“Congratulations,” he said.

“There’s something else I need to tell you though,” I said.  “I was waiting until June to discuss this with you, but with the news of this new position breaking soon, you are probably going to hear it anyway.”  He listened as I told him that me and the family were making aliyah.

“Mazel tov!” he said.  “That’s wonderful! … and they are okay with you working from Israel?”  I told him that they were.  “That’s really amazing, Mike,” he said, “because I am not sure that arrangement would have been okay in our part of the organization.”  I thanked my old boss and told him how grateful I was for this opportunity and for all of the work we had done together.  That is when I had the stunning realization: my plan, the one I had been depending on for these last 8-months, would not have worked; G-d’s plan was much different, much better, and had materialized without much effort on my part.

I guess that is the point of this post (besides being an apology to my four or so readers that I have not posted in a while): regardless of what you believe, it is axiomatic that despite our best plans things sometimes have a funny way of working out differently than we expected.  The telling point is whether I can accept change and be grateful for whatever comes.  Of course this is a much easier proposition when it is something like the above situation, which worked out better than I had planned in the first place.  Still, this is what I am taking away from the experience and hope to have lots to write about in the days, weeks, years to come.  Welcome to the new chapter of my life.

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Best Practices: Building Online Communities (intro of sorts)

Ever since creation man has built communities.  Our first communities were tribal and used for survival, but in today’s wired world the online community is all about finding common interests and opportunities to connect that compell us to spend time sifting through the profiles and prattling of others (call it our “snooping instinct”).  But how do these communities even get started and how can businesses benefit from leveraging the natural instinct of the herd to click together?

 As the Manager of Academic Content Development for LexisNexis I have built mini-communities with my employees and partnership teams on our Share Point, and have partnered with Martindale Hubbell Connected (think “Linkedin for lawyers”) to find ways of integrating content into the growing community there, (I also manage the Nefesh B’Nefesh (aliyah/Israel) group on Linkedin).  The best resource I have found on building communities is a site called “Community Spark,” written by community guru Martin Reed.  Martin’s tips have helped to refocus my approach from one of content dictator to content facilitator.  A primer that I suggest for any community devleloper is 95 things I have learnt in 9 years of community building.  This is a list of short suggestions for building and managing a community.  Here are my favorites from the list:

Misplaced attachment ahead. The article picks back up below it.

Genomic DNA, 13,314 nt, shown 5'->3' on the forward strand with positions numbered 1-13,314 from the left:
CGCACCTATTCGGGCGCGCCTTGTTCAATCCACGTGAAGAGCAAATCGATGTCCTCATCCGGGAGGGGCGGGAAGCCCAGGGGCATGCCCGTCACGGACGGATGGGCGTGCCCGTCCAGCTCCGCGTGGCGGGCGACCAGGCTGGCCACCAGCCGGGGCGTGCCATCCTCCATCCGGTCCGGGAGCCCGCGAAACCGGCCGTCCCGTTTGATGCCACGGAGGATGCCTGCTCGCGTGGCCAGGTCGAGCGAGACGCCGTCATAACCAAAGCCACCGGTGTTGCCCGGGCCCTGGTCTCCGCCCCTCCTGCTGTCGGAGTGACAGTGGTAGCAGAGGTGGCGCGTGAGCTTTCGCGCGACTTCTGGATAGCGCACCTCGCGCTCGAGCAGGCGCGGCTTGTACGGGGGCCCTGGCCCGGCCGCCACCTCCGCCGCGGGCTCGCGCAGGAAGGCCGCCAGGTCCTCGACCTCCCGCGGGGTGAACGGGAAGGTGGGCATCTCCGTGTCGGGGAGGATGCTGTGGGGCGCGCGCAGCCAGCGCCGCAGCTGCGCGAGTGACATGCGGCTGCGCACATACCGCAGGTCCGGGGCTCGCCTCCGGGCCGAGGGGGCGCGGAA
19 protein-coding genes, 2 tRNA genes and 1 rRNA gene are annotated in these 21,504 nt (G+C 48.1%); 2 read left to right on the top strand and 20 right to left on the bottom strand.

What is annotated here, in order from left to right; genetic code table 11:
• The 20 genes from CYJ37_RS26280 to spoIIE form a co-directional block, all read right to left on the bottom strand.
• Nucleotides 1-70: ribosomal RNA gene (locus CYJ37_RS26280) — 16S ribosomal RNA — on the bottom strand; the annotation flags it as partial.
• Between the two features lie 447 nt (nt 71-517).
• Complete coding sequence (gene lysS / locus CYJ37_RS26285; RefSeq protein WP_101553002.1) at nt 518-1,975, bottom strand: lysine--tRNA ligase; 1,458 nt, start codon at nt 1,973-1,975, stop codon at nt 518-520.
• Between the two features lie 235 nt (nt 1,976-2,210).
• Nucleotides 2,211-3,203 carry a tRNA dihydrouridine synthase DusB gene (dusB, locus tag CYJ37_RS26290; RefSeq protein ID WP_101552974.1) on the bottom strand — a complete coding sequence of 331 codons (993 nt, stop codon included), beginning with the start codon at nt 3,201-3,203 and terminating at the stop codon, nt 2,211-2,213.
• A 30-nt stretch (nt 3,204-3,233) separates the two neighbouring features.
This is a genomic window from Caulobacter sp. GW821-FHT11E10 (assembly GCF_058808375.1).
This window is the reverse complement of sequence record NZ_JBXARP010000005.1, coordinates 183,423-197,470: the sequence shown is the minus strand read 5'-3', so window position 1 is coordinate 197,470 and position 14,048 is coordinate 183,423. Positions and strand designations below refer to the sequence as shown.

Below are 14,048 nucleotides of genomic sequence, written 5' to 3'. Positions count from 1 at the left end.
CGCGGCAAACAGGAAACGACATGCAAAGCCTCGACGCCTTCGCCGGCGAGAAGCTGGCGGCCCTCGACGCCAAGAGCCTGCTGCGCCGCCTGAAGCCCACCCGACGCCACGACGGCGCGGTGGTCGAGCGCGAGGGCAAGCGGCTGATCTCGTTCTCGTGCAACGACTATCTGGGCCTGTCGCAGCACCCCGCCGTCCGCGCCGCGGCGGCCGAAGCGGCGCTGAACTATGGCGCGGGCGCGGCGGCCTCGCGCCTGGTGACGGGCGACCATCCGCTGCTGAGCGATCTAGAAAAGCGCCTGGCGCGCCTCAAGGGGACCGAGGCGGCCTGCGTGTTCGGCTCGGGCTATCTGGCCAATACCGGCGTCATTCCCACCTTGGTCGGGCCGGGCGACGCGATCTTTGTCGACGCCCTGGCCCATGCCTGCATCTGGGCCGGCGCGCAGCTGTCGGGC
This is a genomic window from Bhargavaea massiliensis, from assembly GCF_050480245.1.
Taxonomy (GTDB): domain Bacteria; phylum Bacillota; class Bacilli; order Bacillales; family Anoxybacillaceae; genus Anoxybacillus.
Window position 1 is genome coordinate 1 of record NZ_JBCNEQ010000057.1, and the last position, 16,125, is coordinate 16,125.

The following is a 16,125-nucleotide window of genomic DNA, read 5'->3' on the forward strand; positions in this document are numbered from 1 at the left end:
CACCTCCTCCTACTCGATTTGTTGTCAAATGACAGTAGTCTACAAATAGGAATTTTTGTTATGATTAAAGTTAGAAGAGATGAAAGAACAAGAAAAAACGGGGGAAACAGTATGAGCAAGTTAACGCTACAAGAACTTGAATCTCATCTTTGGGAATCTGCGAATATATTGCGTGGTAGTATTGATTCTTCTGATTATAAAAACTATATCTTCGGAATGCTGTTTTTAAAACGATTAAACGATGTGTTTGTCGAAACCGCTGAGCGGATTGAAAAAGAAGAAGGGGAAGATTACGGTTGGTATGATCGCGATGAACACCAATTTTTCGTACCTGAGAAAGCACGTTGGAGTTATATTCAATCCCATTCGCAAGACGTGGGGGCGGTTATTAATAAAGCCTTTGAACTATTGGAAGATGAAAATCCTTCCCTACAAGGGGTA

23. Don’t be fooled into thinking members will use features even if they requested those features.

24. Keep features down to a minimum …

27. Change your community rarely …

38. You need to highlight the best content and give strong calls to action …

47. Asking questions is the single most effective way of generating activity in an online community.

48. You need to share information about yourself …

64. You need to act as a matchmaker by introducing members to other members …

71. You need to cater to your members – not your own wants or needs.

72. Trust is critical.

73. You need to give out a lot of ego strokes and compliments …

80. Do not edit or delete negative comments about your brand. Respond to them openly.

81. The more you moderate or intervene, the less active your community will be.

82. You need to delegate some tasks to trusted members.

83. You should give trusted members additional responsibilities and powers …

88. You can’t be afraid to experiment …

91. It can be easy to forget that a real person sits behind every member name.

92. You need to be passionate about your online community.

 

Group dynamics depend on creating a place where people can shine, bring what they do best to the table, and feel a part of something greater than anyone of the members.   Aliza Sherman of Webworkers Daily said:

Bottom line: Online community building is about the people first, the shared interests or experiences next, and the tools are the means of bringing people together in new ways.

What has been your experience with community building?